In 1970 students at Sacramento City College staged a non-violent protest to the Vietnam War. For two days the students occupied campus offices and buildings,…
There’s a very annoying, demanding and guilt-tripping bunch on campus. No, they’re not our professors, they’re the petitioners, who skulk around campus and bother you…
A City College student received the prestigious Jack Kent Cooke award, one of only 85 nationally to receive the scholarship. A former RISE student earns her Ph.D. A student with a disability holds an art show. These are just a few of the individual student success stories chronicled in this edition of the Express, the last issue of 2013-2014 academic year.
Throughout this semester and through the history of this college many similar stories have gone unreported. The individual stories of the successes at City College are vast and would be impossible to cover in one campus paper. Likewise, graduation or transfer rates and other data used to determine if a community college is successful do not include individual triumphs or personal milestones of its students.
It only took me six months to go from being overweight and out of shape to being in great condition because of exercise, so when I heard that City College President Kathryn Jeffery started a campaign called “Come Walk with Me,” I immediately jumped on the opportunity to walk and share the experience with her.
I was the poster boy for how to be overweight and out of shape. I overate and spent almost all of my time indoors.
As well as I got along with people in high school, it was still embarrassing to be around people who were physically fit while I was a bucket of grease. Toward the end of my freshman year, my entire class of over 100 people tested to see how long each person could run five laps. I finished dead last.
Two years ago in my senior year, I found myself in need of P.E. credits, so I was told to go out and get eight hours of exercise per week. From then on, I started walking one to two hours every day. I lost 60 pounds and got into tremendous physical shape in just five months.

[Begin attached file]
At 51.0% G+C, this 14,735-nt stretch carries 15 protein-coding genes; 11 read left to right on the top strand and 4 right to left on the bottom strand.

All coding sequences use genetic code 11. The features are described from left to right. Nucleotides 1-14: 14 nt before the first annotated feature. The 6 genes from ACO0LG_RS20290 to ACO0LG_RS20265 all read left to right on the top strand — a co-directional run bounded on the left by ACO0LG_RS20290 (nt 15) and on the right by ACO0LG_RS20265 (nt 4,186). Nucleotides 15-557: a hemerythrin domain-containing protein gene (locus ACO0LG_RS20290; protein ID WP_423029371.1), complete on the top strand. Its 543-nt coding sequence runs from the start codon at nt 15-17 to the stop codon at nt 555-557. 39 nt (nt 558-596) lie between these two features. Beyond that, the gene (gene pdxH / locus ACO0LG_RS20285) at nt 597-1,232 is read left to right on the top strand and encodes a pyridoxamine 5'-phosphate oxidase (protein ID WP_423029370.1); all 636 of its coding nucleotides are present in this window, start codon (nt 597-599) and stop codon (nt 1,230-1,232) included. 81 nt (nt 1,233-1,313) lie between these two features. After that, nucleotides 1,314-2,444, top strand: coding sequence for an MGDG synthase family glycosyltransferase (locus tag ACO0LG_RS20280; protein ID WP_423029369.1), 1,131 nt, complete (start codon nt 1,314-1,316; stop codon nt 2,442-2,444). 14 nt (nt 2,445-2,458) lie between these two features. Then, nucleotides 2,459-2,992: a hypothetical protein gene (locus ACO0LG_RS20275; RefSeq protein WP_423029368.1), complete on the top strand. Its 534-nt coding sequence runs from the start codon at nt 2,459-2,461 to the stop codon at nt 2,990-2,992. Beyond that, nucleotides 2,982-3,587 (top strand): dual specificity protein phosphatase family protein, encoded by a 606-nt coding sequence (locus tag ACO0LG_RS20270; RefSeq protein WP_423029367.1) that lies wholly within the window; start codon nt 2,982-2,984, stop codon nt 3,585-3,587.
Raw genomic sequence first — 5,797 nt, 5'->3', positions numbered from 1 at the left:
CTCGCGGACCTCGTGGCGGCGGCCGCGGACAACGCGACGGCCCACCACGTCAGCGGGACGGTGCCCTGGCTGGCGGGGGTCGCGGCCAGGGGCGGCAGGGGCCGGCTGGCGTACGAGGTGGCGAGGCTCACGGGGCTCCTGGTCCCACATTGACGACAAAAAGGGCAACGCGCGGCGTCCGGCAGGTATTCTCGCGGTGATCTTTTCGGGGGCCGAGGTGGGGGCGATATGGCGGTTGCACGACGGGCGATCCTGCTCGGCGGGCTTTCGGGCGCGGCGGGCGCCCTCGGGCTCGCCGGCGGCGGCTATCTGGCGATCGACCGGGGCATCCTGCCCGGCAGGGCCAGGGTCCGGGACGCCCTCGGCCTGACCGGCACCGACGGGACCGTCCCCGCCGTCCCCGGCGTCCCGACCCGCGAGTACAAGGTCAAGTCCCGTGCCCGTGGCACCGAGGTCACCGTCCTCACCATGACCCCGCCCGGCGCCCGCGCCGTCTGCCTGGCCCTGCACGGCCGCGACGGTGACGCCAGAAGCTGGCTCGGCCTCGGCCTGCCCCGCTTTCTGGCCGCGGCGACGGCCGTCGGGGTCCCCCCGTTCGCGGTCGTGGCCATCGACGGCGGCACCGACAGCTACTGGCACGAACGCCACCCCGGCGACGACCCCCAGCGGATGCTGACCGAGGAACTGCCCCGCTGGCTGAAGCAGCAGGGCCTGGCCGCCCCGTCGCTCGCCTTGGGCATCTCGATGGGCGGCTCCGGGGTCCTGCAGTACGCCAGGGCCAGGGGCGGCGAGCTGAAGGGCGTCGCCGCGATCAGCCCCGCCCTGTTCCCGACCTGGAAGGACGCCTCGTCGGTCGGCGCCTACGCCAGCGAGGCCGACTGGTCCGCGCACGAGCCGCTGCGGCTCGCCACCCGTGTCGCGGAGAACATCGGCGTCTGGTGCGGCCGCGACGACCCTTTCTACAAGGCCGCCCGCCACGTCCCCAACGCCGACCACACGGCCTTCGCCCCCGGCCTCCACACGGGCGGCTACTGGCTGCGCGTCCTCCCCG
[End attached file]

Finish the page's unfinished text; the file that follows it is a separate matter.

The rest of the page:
The front page headline of the April 28 Sacramento Bee boldly claimed, “Sacramento performing arts center could be next big-ticket item for city.” The article, by Hudson Sangree and Edward Ortiz, describes the debate over renovating the Community Center Theater, a tremendous and ugly cement block of a building at 13th and L streets, or starting fresh and constructing a new, state-of-the-art performing arts center.
The existing theater needs about $11 million in renovations to comply with the Americans with Disabilities Act. An accompanying facelift for the theater has been proposed for $52 million.
“That’s just what happens at parties.” A rape victim’s friend gave her this reason as why the victim’s rapist attacked. The submission was written on a piece of cardboard and held up to the camera for Project Unbreakable, a website for rape victims to confront their past.
Another submission, written on a piece of lined paper and held up by a tattooed young man, told the camera what his rapist had told him: “This is how men learn to be men.”
These statements are more than just acts of awareness by rape victims. These statements serve to heighten awareness of what today’s generation calls ‘rape culture.’
However, some have countered recently that there is no such thing as rape culture.
Whether a writer is seeking it or not, there is a degree of anonymity in authorship.
And it takes courage to peek out from behind written pages and share one’s works aloud. Authors find themselves on a stage facing a crowd, a book held in shaking hands, and wondering how they’re going to make it through.
But, for those willing to step away from the shadows and into the spotlight, open mics and reading events can be very rewarding.
“It gives an opportunity to students to share their work in ways that’s more than just on a page,” says Dr. Steve Cirrone, a City College English professor and adviser for the school’s annual literary journal, Susurrus.
There is no question: The Internet changed the scape of mass media during the last part of the 20th century and the first decade of the new millennium, and it is a valuable informational tool. However, with so much information, it can be difficult to discern the legitimate from illegitimate. News is immediately available in abundance and opinion flows freely, while the truth is easily lost. A lie repeated in enough messages can masquerade as truth when it goes viral.
With a growing number of publications and broadcasters, the First Amendment guarantee of a free press can be confused not only by the Internet, but also by billionaires and a small list of giant media conglomerates. The facts may still be reported, but there is a question of credibility when the company or individual has an interest in the news that is disseminated and the writer or editor self-edits, in fear of reprisal.